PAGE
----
The White House fired back Wednesday at Republican critics, particularly Dick Cheney, who have accused the administration in the aftermath of an attempted jet attack of taking a light approach to fighting terrorism.
The former vice president had told Politico.com that Obama is "trying to pretend we are not at war" with terrorists and is endangering the country in the process. Cheney joined several other GOP officials in criticizing the administration's "low-key" response to the failed attempt to bomb a Northwest Airlines flight on Christmas Day.
But White House Communications Director Dan Pfeiffer accused Republicans Wednesday of trying to exploit the plot for political gain.
"It is telling that Vice President Cheney and others seem to be more focused on criticizing the administration than condemning the attackers. Unfortunately too many are engaged in the typical Washington game of pointing fingers and making political hay, instead of working together to find solutions to make our country safer," he wrote on the White House blog.
Pfeiffer said it "seems strangely off-key" for Cheney to be attacking Obama, accusing the Bush administration of taking the eye off the ball with the Iraq war. Pfeiffer said it was Obama who placed attention on hotspots like Yemen and Somalia, where new terror plots appear to be emerging.
The communications director also said nobody realizes the "hard reality" that the country is at war more than Obama.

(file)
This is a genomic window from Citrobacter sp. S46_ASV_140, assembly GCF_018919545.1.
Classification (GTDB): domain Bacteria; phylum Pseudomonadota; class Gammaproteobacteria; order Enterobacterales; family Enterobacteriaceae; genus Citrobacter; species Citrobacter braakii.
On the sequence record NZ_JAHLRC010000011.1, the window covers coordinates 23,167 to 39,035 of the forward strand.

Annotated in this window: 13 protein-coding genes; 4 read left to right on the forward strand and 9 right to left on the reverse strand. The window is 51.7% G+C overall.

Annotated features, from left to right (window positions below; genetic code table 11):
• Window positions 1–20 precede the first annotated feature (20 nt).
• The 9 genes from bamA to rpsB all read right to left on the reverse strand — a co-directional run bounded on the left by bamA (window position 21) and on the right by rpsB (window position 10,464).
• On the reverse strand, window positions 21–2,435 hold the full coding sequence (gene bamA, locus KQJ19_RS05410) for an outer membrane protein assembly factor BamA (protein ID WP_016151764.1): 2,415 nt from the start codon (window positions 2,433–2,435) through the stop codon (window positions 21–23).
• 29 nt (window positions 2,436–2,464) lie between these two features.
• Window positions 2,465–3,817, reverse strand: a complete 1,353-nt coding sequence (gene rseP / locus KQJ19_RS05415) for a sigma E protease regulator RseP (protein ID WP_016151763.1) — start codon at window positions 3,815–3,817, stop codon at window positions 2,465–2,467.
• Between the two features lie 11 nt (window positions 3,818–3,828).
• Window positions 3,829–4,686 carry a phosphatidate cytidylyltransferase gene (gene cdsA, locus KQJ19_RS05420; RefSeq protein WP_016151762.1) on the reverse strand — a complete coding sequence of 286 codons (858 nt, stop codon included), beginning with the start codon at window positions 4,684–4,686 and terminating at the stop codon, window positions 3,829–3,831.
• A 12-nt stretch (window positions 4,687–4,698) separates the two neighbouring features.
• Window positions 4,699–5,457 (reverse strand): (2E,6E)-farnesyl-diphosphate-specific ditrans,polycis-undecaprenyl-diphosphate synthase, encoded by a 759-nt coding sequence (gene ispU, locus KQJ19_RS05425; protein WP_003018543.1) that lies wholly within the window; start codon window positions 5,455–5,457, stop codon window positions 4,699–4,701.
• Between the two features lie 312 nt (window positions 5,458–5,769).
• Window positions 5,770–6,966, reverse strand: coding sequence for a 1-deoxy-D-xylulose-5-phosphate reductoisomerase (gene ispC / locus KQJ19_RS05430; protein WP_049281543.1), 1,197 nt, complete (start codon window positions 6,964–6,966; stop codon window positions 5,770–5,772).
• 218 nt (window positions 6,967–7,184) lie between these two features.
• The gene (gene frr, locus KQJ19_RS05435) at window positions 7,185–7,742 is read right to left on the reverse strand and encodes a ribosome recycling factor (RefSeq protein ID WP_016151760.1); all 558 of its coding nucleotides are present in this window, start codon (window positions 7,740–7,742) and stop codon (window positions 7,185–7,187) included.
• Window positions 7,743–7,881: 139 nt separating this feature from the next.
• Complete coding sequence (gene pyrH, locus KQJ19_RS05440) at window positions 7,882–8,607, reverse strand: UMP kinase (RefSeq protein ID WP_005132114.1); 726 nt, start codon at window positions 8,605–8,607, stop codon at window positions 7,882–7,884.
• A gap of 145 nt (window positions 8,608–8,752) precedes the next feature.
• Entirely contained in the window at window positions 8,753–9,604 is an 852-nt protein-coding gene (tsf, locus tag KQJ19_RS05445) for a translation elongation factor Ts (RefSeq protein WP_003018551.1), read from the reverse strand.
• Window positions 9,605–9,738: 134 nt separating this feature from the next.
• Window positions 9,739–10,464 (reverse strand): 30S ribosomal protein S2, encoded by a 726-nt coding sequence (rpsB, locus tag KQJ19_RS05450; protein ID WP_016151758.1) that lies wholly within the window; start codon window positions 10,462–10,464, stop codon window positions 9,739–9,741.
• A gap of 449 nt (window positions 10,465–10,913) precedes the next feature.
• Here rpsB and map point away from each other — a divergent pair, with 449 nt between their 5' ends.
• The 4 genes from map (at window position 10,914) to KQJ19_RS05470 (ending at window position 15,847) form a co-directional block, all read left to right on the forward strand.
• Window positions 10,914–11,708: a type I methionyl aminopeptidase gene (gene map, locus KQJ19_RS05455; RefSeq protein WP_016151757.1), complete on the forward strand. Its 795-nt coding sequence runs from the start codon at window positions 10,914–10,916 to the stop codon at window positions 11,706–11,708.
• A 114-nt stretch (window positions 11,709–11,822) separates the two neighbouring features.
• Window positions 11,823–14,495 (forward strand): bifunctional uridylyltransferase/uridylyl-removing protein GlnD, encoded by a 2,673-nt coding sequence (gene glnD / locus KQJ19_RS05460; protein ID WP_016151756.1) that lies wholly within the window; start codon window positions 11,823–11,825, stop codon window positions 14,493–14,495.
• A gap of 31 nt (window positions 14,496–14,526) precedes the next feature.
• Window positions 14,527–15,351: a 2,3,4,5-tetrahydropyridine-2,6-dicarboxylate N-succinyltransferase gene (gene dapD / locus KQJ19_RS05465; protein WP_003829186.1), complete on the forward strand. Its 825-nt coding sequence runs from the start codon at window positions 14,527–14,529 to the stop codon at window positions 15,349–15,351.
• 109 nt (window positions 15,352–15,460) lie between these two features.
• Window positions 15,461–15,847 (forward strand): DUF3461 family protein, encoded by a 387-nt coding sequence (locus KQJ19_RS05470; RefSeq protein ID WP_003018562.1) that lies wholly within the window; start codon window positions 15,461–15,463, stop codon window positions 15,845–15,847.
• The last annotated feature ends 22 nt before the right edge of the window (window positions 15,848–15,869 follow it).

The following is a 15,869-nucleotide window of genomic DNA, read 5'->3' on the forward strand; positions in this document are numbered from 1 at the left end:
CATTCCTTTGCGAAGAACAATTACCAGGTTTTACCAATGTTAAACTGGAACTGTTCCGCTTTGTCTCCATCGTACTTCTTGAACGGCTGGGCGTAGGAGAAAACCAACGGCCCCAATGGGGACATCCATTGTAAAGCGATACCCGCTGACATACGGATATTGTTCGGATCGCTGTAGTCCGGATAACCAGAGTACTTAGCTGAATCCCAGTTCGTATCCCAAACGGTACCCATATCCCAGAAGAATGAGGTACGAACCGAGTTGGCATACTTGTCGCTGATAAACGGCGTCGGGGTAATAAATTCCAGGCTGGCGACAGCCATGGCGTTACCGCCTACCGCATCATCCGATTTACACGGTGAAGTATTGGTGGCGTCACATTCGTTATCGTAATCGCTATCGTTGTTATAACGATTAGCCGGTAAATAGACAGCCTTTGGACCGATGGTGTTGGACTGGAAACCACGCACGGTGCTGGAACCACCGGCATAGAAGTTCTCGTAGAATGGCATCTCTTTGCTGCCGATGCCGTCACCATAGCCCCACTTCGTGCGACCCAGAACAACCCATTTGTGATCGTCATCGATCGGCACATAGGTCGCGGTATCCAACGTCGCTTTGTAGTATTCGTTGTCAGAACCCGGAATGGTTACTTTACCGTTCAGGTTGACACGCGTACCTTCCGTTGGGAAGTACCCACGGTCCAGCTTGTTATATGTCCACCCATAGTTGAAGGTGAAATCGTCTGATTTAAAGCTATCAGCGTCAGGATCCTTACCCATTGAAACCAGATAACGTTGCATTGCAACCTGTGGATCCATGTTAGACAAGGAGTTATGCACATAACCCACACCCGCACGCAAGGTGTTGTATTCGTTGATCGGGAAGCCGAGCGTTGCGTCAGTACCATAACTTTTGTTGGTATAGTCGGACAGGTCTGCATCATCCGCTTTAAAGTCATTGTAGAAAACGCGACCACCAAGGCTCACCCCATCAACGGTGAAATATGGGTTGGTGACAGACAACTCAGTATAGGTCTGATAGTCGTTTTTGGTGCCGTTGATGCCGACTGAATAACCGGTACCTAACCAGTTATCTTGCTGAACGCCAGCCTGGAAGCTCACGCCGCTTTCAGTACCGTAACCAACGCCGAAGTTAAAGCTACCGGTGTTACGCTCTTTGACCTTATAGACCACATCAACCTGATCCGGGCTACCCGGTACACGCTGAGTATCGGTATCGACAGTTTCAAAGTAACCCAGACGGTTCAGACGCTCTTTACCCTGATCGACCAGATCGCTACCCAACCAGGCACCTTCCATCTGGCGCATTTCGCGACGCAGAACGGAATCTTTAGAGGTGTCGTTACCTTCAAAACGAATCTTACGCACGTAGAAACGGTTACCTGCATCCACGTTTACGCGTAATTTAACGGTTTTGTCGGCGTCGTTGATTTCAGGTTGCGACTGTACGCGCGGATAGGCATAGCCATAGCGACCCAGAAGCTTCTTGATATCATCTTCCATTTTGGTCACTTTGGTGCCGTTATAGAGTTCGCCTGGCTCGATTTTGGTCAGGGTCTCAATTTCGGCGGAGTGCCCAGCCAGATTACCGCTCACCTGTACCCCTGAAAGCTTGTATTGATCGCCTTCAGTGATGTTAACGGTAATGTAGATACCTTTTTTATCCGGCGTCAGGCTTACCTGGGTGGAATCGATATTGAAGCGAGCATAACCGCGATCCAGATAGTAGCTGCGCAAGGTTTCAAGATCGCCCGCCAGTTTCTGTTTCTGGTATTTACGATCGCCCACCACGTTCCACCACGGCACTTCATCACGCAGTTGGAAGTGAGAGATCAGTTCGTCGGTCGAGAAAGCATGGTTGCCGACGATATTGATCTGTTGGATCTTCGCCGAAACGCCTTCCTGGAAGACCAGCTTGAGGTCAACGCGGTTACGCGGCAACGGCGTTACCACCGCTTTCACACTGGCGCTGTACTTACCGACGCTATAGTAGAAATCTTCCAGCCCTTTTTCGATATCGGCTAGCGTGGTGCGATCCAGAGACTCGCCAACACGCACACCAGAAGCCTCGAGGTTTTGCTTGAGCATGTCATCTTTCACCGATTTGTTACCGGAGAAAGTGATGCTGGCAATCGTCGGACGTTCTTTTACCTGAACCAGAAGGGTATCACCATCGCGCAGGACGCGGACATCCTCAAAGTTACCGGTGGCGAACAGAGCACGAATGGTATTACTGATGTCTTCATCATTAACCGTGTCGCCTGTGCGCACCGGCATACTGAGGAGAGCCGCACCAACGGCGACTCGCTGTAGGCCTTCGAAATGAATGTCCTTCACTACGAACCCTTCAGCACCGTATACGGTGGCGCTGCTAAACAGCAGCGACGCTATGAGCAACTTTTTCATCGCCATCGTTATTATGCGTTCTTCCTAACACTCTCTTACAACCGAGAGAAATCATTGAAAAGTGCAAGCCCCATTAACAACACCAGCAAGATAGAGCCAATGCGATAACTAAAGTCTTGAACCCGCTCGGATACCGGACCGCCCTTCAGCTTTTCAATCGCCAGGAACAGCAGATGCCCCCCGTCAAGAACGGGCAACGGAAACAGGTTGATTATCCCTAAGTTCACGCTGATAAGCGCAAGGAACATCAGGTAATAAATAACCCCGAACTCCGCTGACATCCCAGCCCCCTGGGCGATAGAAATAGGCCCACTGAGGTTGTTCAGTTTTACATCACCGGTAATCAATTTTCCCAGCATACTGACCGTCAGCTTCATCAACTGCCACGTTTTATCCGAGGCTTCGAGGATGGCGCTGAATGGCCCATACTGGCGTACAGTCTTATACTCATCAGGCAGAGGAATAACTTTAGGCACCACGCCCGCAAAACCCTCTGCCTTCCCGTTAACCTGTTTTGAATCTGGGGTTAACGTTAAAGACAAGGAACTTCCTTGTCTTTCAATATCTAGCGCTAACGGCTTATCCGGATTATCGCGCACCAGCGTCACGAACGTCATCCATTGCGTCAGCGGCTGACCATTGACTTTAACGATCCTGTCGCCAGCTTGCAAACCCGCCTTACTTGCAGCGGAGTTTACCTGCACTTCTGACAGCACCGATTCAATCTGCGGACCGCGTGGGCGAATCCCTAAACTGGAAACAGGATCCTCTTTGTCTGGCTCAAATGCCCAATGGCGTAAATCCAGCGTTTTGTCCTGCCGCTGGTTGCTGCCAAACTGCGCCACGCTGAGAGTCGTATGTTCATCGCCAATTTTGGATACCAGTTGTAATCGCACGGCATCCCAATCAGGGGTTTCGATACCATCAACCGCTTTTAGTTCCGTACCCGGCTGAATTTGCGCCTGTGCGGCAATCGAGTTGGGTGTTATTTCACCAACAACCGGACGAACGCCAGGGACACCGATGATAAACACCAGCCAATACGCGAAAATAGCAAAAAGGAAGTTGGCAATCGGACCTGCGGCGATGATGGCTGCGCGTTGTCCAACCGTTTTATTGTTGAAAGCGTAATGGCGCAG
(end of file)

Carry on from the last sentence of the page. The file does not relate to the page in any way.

"This president is not interested in bellicose rhetoric, he is focused on action. Seven years of bellicose rhetoric failed to reduce the threat from Al Qaeda and succeeded in dividing this country," Pfeiffer wrote. "There are numerous ... public statements that explicitly state we are at war. The difference is this: President Obama doesn't need to beat his chest to prove it, and -- unlike the last administration -- we are not at war with a tactic ('terrorism'), we at war with something that is tangible."
Though Obama waited the entire weekend to publicly comment on the attempted attack, and his secretary of homeland security initially claimed "the system worked," the president on Tuesday bluntly stated that a "systemic failure" allowed the suspect in the case to board a plane armed with explosives.
Obama has pledged a full review to determine what went wrong and how to fix it.